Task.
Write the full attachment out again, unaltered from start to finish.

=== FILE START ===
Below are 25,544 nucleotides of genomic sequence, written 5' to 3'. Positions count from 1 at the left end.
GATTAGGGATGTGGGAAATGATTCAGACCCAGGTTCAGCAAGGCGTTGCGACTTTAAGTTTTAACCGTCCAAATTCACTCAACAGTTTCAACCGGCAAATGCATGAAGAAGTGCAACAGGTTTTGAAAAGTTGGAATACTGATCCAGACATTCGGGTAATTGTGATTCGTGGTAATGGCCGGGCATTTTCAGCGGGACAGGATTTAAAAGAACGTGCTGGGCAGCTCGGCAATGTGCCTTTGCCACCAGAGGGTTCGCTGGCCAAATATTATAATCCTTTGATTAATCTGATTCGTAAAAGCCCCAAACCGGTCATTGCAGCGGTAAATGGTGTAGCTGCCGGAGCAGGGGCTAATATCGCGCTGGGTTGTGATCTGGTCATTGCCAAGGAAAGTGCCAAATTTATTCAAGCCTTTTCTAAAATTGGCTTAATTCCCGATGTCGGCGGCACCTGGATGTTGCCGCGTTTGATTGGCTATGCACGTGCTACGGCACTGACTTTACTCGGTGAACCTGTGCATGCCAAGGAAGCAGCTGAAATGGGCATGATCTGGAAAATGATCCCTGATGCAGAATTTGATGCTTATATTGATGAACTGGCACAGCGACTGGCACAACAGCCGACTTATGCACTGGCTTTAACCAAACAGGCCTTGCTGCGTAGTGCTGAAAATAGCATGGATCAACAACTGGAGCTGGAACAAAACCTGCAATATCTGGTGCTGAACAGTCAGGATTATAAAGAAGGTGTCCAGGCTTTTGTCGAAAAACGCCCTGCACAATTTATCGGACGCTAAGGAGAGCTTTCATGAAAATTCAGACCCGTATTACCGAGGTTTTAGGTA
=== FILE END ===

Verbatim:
Below are 25,544 nucleotides of genomic sequence, written 5' to 3'. Positions count from 1 at the left end.
GATTAGGGATGTGGGAAATGATTCAGACCCAGGTTCAGCAAGGCGTTGCGACTTTAAGTTTTAACCGTCCAAATTCACTCAACAGTTTCAACCGGCAAATGCATGAAGAAGTGCAACAGGTTTTGAAAAGTTGGAATACTGATCCAGACATTCGGGTAATTGTGATTCGTGGTAATGGCCGGGCATTTTCAGCGGGACAGGATTTAAAAGAACGTGCTGGGCAGCTCGGCAATGTGCCTTTGCCACCAGAGGGTTCGCTGGCCAAATATTATAATCCTTTGATTAATCTGATTCGTAAAAGCCCCAAACCGGTCATTGCAGCGGTAAATGGTGTAGCTGCCGGAGCAGGGGCTAATATCGCGCTGGGTTGTGATCTGGTCATTGCCAAGGAAAGTGCCAAATTTATTCAAGCCTTTTCTAAAATTGGCTTAATTCCCGATGTCGGCGGCACCTGGATGTTGCCGCGTTTGATTGGCTATGCACGTGCTACGGCACTGACTTTACTCGGTGAACCTGTGCATGCCAAGGAAGCAGCTGAAATGGGCATGATCTGGAAAATGATCCCTGATGCAGAATTTGATGCTTATATTGATGAACTGGCACAGCGACTGGCACAACAGCCGACTTATGCACTGGCTTTAACCAAACAGGCCTTGCTGCGTAGTGCTGAAAATAGCATGGATCAACAACTGGAGCTGGAACAAAACCTGCAATATCTGGTGCTGAACAGTCAGGATTATAAAGAAGGTGTCCAGGCTTTTGTCGAAAAACGCCCTGCACAATTTATCGGACGCTAAGGAGAGCTTTCATGAAAATTCAGACCCGTATTACCGAGGTTTTAGGTA